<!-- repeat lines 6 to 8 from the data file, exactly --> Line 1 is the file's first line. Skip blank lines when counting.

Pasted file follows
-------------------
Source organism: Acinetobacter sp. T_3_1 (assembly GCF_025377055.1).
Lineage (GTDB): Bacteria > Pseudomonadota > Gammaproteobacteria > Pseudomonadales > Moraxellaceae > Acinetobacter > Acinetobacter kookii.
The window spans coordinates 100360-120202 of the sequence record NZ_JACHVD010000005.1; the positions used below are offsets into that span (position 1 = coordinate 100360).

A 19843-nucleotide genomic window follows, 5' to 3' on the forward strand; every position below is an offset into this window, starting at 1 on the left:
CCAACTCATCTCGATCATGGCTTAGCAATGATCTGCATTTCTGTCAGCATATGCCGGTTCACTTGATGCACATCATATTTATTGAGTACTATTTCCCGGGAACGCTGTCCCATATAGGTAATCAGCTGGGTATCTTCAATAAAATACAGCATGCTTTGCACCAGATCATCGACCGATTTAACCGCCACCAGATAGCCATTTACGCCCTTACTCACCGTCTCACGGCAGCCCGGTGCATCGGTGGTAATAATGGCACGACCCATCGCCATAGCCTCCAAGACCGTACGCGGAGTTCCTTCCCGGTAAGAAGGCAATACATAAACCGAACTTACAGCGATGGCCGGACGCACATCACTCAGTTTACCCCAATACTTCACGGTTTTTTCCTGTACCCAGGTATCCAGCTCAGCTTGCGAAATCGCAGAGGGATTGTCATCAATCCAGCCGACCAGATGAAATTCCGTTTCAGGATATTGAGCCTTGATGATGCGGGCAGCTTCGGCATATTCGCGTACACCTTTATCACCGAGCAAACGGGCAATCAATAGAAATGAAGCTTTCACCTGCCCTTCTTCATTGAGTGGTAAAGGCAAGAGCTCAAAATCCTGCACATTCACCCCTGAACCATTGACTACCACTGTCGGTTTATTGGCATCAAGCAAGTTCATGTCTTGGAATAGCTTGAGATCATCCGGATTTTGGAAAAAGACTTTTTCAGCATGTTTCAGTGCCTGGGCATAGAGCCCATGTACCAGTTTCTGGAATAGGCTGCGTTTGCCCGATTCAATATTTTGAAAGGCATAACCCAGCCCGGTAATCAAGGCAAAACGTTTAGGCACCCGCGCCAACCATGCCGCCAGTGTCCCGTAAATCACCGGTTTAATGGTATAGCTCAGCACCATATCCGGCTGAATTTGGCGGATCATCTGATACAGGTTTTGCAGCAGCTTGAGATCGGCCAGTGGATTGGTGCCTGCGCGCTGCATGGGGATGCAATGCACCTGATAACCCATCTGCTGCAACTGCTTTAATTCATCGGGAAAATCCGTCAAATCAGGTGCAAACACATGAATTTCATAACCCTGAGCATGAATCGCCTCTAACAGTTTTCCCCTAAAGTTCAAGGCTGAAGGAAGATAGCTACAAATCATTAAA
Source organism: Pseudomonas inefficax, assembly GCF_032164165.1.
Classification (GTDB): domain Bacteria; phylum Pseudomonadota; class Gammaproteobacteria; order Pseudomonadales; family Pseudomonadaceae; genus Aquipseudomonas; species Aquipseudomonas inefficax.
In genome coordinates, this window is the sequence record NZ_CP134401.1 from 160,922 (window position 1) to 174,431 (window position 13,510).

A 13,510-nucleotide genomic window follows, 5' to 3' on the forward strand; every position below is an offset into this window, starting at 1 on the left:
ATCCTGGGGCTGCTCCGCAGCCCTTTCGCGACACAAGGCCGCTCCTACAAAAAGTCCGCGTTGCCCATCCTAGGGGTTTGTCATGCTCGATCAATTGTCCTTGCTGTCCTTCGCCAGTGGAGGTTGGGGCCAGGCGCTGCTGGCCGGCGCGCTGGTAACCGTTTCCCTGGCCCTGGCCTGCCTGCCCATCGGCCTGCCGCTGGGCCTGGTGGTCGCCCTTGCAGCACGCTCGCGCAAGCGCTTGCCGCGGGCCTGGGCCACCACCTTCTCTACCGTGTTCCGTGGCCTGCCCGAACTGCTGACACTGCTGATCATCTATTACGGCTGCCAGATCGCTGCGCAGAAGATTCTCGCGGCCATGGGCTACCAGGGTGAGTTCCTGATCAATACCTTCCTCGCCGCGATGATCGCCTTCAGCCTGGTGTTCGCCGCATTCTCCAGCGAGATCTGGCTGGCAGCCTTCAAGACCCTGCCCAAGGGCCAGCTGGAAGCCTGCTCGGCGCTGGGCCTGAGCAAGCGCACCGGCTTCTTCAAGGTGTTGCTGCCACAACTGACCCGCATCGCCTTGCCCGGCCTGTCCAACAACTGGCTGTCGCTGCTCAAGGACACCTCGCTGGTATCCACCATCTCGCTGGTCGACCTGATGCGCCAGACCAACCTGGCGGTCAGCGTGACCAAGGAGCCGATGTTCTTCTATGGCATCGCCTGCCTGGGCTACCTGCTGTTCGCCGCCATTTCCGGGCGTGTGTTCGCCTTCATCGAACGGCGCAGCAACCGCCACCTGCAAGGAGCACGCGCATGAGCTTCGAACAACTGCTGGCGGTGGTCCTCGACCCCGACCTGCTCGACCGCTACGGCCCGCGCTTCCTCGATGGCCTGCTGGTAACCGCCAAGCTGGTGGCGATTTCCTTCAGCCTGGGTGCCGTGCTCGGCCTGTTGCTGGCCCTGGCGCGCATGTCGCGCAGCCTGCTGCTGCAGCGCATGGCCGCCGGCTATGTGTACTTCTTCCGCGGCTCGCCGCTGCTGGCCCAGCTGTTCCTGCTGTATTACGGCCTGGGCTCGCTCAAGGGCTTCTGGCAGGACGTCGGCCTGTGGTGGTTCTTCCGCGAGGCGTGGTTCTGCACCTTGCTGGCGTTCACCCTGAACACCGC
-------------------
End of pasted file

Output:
Source organism: Pseudomonas inefficax, assembly GCF_032164165.1.
Classification (GTDB): domain Bacteria; phylum Pseudomonadota; class Gammaproteobacteria; order Pseudomonadales; family Pseudomonadaceae; genus Aquipseudomonas; species Aquipseudomonas inefficax.
In genome coordinates, this window is the sequence record NZ_CP134401.1 from 160,922 (window position 1) to 174,431 (window position 13,510).